Cape Town – More than 300 riders turned out on Sunday for the second annual Cape Town Ubuntu Motorcycle Breakfast Run, a celebration of diversity and a tangible call for unity among bikers, no matter what their background or what they ride.
For it is a simple truth that when they’re wearing helmet and riding gear, there is no way to tell the gender, ethnicity or social standing of a rider – he or she is just a biker. And that is about a democratic as it gets.
As with most genuine grassroots movements, there was no one person or biker group claiming responsibility for the Ubuntu Run, but it attracted widespread support among mainstream bikers, including the Motorcycle Association of the Western Cape, The Christian Motorcyclists Association – whose padre George Lehman was there to give the blessing and take part in the run – the professional riders of the City of Cape Town’s Emergency Medical Services on their Suzuki V-Stroms, and an impressive number of patch clubs.
Kawasaki dealer Mad Mac’s stepped in to sponsor a metal badge for every rider on the run, but it was the sheer diversity of the riders and their machines that emphasised their support for the philosophy behind the run.
Just a group of riders
There were riders from all over Southern Africa, and as far afield as Uganda. Motorcycles of every size and shape – from big cruisers to sharp sports-bikes, from mid-1970s muscle-bikes to brand-new commuters, from big scooters to an enduro racing machine – filled the parking area of the False Bay One-Stop, with greetings in pure Bishopscourt English, Cape Flats Afrikaans and Khayelitsha isiXhosa slang flying around (often from, and between, the same riders!).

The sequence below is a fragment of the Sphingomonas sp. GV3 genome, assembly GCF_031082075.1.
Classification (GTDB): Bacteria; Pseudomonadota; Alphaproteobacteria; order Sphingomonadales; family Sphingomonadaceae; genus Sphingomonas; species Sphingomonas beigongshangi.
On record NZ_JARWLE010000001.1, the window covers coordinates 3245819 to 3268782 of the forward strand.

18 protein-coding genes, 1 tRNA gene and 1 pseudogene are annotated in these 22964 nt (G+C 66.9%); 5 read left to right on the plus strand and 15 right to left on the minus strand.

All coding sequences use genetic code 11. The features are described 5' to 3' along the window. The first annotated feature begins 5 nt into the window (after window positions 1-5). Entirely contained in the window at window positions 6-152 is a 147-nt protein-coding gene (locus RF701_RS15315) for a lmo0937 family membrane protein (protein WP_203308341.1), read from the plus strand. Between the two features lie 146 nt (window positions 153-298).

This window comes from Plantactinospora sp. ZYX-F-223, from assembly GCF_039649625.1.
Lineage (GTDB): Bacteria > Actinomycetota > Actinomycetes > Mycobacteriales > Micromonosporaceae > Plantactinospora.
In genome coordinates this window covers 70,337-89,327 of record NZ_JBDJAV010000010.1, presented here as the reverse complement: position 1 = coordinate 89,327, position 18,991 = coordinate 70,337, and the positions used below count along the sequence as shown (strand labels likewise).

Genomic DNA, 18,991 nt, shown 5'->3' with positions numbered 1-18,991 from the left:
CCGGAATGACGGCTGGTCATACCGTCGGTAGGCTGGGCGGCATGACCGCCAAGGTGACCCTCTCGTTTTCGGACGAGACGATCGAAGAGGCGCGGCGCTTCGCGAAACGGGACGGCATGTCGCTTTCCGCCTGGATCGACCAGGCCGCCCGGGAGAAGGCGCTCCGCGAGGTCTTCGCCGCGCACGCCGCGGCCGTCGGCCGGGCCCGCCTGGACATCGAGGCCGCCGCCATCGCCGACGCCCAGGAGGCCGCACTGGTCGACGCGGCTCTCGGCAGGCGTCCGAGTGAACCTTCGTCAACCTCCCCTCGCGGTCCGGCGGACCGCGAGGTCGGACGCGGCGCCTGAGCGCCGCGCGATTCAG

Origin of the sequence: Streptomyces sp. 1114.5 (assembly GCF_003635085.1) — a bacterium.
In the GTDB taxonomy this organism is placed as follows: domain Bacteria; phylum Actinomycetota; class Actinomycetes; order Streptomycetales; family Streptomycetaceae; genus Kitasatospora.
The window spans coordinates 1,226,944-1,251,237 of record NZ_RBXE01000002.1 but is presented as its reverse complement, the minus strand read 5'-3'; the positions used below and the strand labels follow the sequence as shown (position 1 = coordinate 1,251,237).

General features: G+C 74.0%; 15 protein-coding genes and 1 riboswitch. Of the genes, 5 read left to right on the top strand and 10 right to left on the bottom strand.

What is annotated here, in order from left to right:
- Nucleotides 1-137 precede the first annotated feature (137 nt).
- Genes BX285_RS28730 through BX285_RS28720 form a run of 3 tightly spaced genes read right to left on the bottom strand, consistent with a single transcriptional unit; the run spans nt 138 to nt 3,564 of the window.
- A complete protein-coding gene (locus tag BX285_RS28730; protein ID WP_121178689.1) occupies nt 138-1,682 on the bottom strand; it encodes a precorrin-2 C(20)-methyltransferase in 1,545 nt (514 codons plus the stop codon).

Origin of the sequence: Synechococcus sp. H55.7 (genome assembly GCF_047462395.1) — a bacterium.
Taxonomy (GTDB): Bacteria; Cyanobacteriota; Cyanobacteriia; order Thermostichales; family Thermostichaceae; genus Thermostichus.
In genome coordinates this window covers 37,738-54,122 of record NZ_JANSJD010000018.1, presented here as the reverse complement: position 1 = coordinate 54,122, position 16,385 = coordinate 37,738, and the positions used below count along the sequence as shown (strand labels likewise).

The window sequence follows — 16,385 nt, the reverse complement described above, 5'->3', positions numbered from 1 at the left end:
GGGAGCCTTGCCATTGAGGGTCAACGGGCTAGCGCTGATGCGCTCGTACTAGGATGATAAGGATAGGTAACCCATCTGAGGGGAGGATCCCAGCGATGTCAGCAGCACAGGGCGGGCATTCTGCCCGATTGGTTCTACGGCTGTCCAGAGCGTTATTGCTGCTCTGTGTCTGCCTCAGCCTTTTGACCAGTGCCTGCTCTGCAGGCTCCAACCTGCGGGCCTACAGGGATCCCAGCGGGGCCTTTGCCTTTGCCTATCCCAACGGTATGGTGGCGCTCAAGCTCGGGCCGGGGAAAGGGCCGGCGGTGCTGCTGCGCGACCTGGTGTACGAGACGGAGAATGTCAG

But the real strength of the Ubuntu Run, one of several held throughout Southern Africa on Sunday, only became apparent when the ride set off down the N2, Baden-Powell Drive, the M5 and the N1 to the end venue at the Goodwood Cricket Club.
There was no showboating, no jostling for position and no loud revving – just a group of riders out for a Sunday morning cruise, to show South Africa, and the world, that a common passion can bring together people of all backgrounds and social groupings and that really, under the helmets and leathers, we are all the same.